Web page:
A French government source compared the list of problems sparked by a possible no-deal to “a Himalayan mountain” in comments to AFP on Tuesday.

Such a situation would plunge both Britain and the EU into a legal, logistical and security vacuum.

Without emergency legislation, Britons living in France would suddenly be illegal and the Eurostar train service could no longer operate as its drivers require European licenses.

Some 300,000 French people live in Britain, while between 150,000 and 190,000 British citizens reside in France.

Last month, EU leaders rebuffed Prime Minister Theresa May's proposal for future economic ties, ordering her back to the drawing board just weeks before an October 18-19 summit at which the two sides had hoped to finalise a deal.

The deadlock accentuated fears of Britain crashing out of the bloc next March without a deal, a scenario for which London has already set out contingency plans.

Member comments

  1. This is a positive step forward from the Macron administration. The UK has already committed to respect the rights of EU citizens in the UK provided the EU reciprocates. The problem is Brussels and the fact that they cannot be seen to give any ground. Macros’s administration has had the good sense to start to deal with this directly. A positive step for bipartisan relations but ultimately a significant hole close if not below the waterline of the Brussels ‘we’re in charge here’ ship!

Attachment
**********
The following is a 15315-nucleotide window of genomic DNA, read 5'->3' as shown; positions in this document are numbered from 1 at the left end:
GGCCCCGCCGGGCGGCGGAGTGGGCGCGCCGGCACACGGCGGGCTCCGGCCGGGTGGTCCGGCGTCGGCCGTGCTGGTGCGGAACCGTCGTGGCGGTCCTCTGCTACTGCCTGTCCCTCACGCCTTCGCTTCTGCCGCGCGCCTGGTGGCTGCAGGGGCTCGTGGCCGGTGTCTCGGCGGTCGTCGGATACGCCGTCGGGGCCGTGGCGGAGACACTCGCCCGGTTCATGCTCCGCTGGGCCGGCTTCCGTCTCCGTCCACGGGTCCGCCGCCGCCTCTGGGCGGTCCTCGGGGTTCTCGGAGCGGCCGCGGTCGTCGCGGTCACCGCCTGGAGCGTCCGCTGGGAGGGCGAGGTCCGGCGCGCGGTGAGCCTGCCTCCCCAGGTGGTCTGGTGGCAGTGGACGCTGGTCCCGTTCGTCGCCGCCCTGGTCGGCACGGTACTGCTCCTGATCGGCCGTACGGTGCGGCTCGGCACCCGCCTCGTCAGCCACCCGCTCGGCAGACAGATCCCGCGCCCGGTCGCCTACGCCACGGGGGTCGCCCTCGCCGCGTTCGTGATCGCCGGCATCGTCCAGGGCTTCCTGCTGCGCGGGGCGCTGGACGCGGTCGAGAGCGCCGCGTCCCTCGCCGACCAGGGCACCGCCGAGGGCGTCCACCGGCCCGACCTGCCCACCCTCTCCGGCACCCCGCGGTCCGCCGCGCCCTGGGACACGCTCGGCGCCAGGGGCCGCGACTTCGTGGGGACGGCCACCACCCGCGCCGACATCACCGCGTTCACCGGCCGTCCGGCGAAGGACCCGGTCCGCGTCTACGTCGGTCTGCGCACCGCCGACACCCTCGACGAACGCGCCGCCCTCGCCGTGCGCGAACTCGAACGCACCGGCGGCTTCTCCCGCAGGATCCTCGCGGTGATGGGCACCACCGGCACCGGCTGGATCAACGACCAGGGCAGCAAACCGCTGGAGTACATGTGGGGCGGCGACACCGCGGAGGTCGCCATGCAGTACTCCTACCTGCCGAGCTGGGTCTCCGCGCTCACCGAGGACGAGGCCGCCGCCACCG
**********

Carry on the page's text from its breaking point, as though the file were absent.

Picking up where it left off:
2. Obviously they are in charge. It was the moronic Daily Mail reading Little Englanders that decided to leave not the other way around.

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Amber alert: Travellers to France warned of another busy weekend at UK ports

A week after chaotic scenes and 6-hour queues at the port of Dover, the British motoring organisation the AA has issued an amber traffic warning, and says it expects cross-Channel ports to be very busy once again this weekend as holidaymakers head to France.

Amber alert: Travellers to France warned of another busy weekend at UK ports

The AA issued the amber warning on Thursday for the whole of the UK, the first time that it has issued this type of warning in advance.

Roads across the UK are predicted to be extremely busy due to a combination of holiday getaways, several large sporting events and a rail strike – but the organisation said that it expected traffic to once again be very heavy around the port of Dover and the Channel Tunnel terminal at Folkestone.

Last weekend there was gridlock in southern England and passengers heading to France enduring waits of more than six hours at Dover, and four hours at Folkestone.

The AA said that while it doesn’t expect quite this level of chaos to be repeated, congestion was still expected around Dover and Folkestone.

On Thursday ferry operator DFDS was advising passengers to allow two hours to get through check-in and border controls, while at Folkestone, the Channel Tunnel operators only said there was a “slightly longer than usual” wait for border controls.

In both cases, passengers who miss their booked train or ferry while in the queue will be accommodated on the next available crossing with no extra charge.

Last weekend was the big holiday ‘getaway’ weekend as schools broke up, and a technical fault meant that some of the French border control team were an hour late to work, adding to the chaos. 

But the underlying problems remain – including extra checks needed in the aftermath of Brexit, limited space for French passport control officers at Dover and long lorry queues on the motorway heading to Folkestone.

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The port of Dover expects 140,000 passengers, 45,000 cars and 18,000 freight vehicles between Thursday and Sunday, and queues were already starting to build on Thursday morning.